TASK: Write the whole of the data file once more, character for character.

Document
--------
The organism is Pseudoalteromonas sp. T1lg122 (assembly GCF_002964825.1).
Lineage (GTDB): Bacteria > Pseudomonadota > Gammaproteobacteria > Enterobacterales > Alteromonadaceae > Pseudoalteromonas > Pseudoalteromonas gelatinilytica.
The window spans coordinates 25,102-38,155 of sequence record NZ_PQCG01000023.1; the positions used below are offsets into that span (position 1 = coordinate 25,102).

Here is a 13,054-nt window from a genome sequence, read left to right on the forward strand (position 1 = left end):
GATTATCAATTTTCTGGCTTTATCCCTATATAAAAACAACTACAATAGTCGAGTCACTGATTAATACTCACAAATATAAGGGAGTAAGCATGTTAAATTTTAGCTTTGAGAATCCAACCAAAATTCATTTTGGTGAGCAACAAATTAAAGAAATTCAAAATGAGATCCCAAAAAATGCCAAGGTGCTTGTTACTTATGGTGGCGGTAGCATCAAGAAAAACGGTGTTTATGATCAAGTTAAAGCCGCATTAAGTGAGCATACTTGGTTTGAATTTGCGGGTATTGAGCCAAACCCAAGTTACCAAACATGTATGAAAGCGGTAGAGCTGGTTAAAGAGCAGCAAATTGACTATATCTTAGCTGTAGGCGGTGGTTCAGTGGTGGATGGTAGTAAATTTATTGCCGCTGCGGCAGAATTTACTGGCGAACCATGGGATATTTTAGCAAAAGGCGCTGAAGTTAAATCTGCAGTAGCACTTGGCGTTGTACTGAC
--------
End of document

The organism is Pseudoalteromonas sp. T1lg122 (assembly GCF_002964825.1).
Lineage (GTDB): Bacteria > Pseudomonadota > Gammaproteobacteria > Enterobacterales > Alteromonadaceae > Pseudoalteromonas > Pseudoalteromonas gelatinilytica.
The window spans coordinates 25,102-38,155 of sequence record NZ_PQCG01000023.1; the positions used below are offsets into that span (position 1 = coordinate 25,102).

Here is a 13,054-nt window from a genome sequence, read left to right on the forward strand (position 1 = left end):
GATTATCAATTTTCTGGCTTTATCCCTATATAAAAACAACTACAATAGTCGAGTCACTGATTAATACTCACAAATATAAGGGAGTAAGCATGTTAAATTTTAGCTTTGAGAATCCAACCAAAATTCATTTTGGTGAGCAACAAATTAAAGAAATTCAAAATGAGATCCCAAAAAATGCCAAGGTGCTTGTTACTTATGGTGGCGGTAGCATCAAGAAAAACGGTGTTTATGATCAAGTTAAAGCCGCATTAAGTGAGCATACTTGGTTTGAATTTGCGGGTATTGAGCCAAACCCAAGTTACCAAACATGTATGAAAGCGGTAGAGCTGGTTAAAGAGCAGCAAATTGACTATATCTTAGCTGTAGGCGGTGGTTCAGTGGTGGATGGTAGTAAATTTATTGCCGCTGCGGCAGAATTTACTGGCGAACCATGGGATATTTTAGCAAAAGGCGCTGAAGTTAAATCTGCAGTAGCACTTGGCGTTGTACTGAC